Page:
September 28, 2022

Most of us know that drugs aren’t the answer to all of our health issues, even if they’re the solution that doctors are most likely to offer us.
Disease is complicated. It comes from a variety of causes ranging from diet, stress, and environmental toxins to inborn qualities such as genes and even habits influenced by our family and culture.
Because of that complexity, truly freeing a person from illness requires a broader approach than using a drug to push back at one aspect of the illness.
That’s where a new form of medicine comes in, one that integrates all aspects of well-being. According to two doctors and their new book, to transform the way you feel, think, and look, you need a health care approach that integrates the physical, emotional, intellectual, spiritual, social, and nutritional aspects of well-being.
Drs. Daniel A. Monti and Anthony J. Bazzan regularly see patients who are interested in an approach that blends holistic medicine that supports the body and conventional medicine that attacks the disease. That’s why their integrative health practice has been such a success—they focus on prevention as much as treating illness.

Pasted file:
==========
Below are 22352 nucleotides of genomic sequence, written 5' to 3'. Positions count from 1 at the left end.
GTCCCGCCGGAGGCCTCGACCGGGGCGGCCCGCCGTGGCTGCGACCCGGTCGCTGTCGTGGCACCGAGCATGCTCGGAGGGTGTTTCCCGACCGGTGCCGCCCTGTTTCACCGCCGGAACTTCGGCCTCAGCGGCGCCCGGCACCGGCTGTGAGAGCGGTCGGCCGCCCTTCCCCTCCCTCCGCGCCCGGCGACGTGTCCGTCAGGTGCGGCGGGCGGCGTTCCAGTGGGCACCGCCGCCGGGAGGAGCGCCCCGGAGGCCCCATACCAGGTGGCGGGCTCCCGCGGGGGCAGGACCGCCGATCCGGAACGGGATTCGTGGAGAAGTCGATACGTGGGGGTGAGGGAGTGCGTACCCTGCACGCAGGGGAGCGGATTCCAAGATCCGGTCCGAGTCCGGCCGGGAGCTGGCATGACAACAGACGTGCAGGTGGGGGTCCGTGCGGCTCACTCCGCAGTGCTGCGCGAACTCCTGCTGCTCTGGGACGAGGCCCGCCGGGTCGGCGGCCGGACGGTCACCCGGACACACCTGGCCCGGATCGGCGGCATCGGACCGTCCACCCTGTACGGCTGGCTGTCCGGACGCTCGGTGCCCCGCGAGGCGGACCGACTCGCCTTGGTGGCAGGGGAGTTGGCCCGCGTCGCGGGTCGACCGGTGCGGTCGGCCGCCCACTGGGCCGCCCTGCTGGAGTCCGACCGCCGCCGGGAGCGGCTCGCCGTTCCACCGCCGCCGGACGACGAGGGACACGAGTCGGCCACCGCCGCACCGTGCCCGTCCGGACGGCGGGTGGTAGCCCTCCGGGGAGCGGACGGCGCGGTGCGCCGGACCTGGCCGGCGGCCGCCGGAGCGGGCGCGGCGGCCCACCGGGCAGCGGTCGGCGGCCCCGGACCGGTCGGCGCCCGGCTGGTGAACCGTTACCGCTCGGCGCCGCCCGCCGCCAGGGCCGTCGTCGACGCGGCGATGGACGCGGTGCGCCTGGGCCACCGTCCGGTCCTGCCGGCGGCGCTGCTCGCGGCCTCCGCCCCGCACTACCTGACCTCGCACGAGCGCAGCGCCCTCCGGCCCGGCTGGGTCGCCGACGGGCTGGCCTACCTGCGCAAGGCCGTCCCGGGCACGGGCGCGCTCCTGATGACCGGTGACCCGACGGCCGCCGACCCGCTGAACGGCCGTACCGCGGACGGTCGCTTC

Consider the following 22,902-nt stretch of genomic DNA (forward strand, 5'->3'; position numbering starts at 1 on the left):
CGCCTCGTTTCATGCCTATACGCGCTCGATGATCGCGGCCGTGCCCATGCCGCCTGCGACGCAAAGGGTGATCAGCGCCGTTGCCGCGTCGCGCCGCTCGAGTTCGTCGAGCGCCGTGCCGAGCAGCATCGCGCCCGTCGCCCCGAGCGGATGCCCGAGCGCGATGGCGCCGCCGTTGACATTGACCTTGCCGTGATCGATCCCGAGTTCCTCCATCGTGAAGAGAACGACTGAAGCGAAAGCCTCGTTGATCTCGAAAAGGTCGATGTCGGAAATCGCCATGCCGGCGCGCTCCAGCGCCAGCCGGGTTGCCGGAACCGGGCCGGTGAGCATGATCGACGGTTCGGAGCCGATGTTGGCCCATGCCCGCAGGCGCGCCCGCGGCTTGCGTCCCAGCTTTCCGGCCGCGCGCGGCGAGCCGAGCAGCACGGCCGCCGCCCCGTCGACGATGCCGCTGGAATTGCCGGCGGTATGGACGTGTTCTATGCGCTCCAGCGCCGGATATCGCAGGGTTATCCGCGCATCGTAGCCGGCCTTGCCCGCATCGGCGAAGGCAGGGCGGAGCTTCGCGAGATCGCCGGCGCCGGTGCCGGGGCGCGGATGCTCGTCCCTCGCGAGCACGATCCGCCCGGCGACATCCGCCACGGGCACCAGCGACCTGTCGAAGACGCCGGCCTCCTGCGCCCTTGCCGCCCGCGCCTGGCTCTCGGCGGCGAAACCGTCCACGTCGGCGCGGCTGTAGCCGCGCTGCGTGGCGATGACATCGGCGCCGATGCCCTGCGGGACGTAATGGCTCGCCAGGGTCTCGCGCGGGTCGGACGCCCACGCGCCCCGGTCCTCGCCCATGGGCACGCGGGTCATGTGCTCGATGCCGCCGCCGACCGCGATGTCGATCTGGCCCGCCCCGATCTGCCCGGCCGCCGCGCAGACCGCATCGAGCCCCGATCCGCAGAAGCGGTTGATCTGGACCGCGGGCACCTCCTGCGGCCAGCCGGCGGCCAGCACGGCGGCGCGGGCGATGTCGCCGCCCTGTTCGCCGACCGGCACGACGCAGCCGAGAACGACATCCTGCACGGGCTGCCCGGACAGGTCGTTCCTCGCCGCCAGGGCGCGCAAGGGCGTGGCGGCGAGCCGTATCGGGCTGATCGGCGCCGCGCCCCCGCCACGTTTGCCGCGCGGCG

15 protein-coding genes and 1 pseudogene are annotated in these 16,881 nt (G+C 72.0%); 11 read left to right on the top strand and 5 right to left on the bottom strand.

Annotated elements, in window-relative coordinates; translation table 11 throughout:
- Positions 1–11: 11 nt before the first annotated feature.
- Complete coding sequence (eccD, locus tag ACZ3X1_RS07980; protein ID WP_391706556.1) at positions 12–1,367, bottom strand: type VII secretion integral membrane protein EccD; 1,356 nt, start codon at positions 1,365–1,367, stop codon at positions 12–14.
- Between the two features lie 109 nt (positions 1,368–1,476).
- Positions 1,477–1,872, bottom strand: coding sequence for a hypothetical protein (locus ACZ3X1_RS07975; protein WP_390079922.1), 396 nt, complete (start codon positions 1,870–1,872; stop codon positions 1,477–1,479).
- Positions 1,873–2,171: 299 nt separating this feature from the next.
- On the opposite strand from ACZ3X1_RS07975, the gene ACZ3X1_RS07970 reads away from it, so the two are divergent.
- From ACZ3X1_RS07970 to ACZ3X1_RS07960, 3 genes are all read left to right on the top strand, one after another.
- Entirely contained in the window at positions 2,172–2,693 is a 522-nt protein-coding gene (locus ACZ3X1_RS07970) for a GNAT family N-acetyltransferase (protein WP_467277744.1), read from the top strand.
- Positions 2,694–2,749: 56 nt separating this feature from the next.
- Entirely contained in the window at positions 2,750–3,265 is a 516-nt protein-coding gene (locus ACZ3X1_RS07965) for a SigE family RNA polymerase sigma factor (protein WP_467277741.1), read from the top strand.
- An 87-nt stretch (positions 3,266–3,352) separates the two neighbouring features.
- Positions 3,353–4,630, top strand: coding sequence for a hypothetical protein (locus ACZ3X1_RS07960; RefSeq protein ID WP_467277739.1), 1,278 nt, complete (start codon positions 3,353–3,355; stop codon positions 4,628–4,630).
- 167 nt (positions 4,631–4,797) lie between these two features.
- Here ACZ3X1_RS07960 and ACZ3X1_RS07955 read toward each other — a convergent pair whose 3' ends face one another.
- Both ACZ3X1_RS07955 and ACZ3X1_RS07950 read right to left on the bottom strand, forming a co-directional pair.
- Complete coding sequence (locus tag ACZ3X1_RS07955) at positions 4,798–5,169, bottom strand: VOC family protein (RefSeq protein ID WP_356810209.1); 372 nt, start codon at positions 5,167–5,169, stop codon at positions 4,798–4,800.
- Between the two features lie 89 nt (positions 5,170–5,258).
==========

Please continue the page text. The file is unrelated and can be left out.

During visits, patients often ask, “Why hasn’t anyone ever discussed these things with me before?” or “Why isn’t there more information out there about the kind of work you’re doing?”
That was the impetus behind their book, “Tapestry of Health: Weaving Wellness Into Your Life Through the New Science of Integrative Medicine.”
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“Life keeps getting more stressful, the environment keeps getting more toxic, food keeps getting more unhealthy, and as a result, health outcomes and the health status of our country keeps declining,” Monti told The Epoch Times.
He has always been interested in the mind-body connection, as well as the body’s innate ability to heal itself.
“Understanding medical science was important, but it wasn’t enough,” he said.